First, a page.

I was expecting to attend a conference in Miami for five days and requested she find any Hyatt property in the Miami area that had confirmable suite upgrade space so I could use one of my GSUs. This saves a phone call to the Globalist line and having to request this info from each property one at at time or searching for available inventory online.
My second request was to reach out to a Manhattan property to secure an early check-in. I was hosting an event at the Hyatt and landing early to make some early afternoon meetings. Because I travel with a few checked bags to hold all of my event materials, I didn’t want to carry them around Manhattan for the day.
For the first suite upgrade space request, my concierge said she couldn’t find anything in the area for my dates. A few weeks ago, Hyatt began labeling the standard suite at properties online so you could see if a suite was available for either a complimentary or confirmed Globalist upgrade. Based on my quick searches for Hyatts in the area on my dates — and given how relatively cheap the prices were — I found it hard to believe the properties were at high occupancy and no suites were available.
I did a quick online search at The Confidante Miami Beach and saw that the Miami Suite, designated as the property’s standard suite for upgrades, was indeed available for my dates. I called the Globalist line to confirm, and it was indeed available for a GSU. It was disappointing that my concierge didn’t see the space or save me the phone call and more online searches.
For my second request, early check-in at a Manhattan property, I didn’t hear back from my concierge until three days after check-in. She said she was out of the office when I emailed. I contacted her during her stated office hours prior to my travel but didn’t receive an out-of-office response or assistance from another concierge. I contacted the property directly the night before I traveled and got it sorted, but it defeated the purpose of having a My Hyatt Concierge.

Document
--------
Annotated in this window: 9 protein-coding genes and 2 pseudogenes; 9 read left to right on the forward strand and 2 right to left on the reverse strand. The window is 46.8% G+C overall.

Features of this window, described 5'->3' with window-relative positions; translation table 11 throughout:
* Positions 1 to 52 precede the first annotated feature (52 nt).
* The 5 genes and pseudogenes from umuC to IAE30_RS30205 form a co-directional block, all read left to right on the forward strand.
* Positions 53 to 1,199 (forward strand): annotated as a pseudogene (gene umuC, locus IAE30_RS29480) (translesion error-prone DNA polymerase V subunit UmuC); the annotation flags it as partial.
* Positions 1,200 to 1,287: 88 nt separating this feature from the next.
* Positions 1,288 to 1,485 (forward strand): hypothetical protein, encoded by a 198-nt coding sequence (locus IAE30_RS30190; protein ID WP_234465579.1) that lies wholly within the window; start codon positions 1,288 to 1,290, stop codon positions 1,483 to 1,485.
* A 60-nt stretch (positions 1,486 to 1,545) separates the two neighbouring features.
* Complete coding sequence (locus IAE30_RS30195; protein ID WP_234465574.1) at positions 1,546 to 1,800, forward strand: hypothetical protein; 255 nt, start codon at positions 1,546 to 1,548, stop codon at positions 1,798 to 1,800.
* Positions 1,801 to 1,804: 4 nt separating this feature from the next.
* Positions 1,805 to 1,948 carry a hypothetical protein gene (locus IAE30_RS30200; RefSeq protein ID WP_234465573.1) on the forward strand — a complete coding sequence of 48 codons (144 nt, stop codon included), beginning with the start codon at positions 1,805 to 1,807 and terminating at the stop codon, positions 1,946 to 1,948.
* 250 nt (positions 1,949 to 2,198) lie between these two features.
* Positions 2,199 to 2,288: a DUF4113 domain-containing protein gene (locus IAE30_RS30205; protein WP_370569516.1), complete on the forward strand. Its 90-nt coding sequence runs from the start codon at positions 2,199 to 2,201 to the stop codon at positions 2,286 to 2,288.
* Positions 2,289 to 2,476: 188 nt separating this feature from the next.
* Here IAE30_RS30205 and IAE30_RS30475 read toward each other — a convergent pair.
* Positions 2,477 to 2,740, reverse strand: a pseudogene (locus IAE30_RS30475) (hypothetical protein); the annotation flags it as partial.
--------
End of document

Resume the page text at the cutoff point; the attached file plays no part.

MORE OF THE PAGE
After the first two requests — both of which I consider basic — failed, I was left not knowing how to utilize my concierge. So far, it seems the reputation the service has is well deserved, and that’s disheartening since this is a hotel chain and status I very much enjoy. Earlier this week, I did have a better experience: I shot an email to my concierge, requesting a Guest of Honor booking using my points for a family member, and that went smoothly. The reservation confirmation came through within a few hours, saving me a phone call.
The fact that my personal My Hyatt Concierge didn’t meet my modest expectations isn’t encouraging to anyone on the fence about shooting for 60 nights. It also shouldn’t take up to four weeks for someone who has 60 paid nights to hear from a concierge.
The verdict on the World of Hyatt program is still a toss-up due to several factors, but mainly because top-tier status is difficult to earn with a relatively small property footprint and with award nights not counting toward status. If your requirements are high, the stated benefits should reward such loyalty. I hope the new leadership at Hyatt gives Globalists with concierge service clear expectations for what a concierge can and cannot do, and then holds staff accountable to those expectations.
Featured image courtesy of The Confidante Miami Beach.
Welcome to The Points Guy!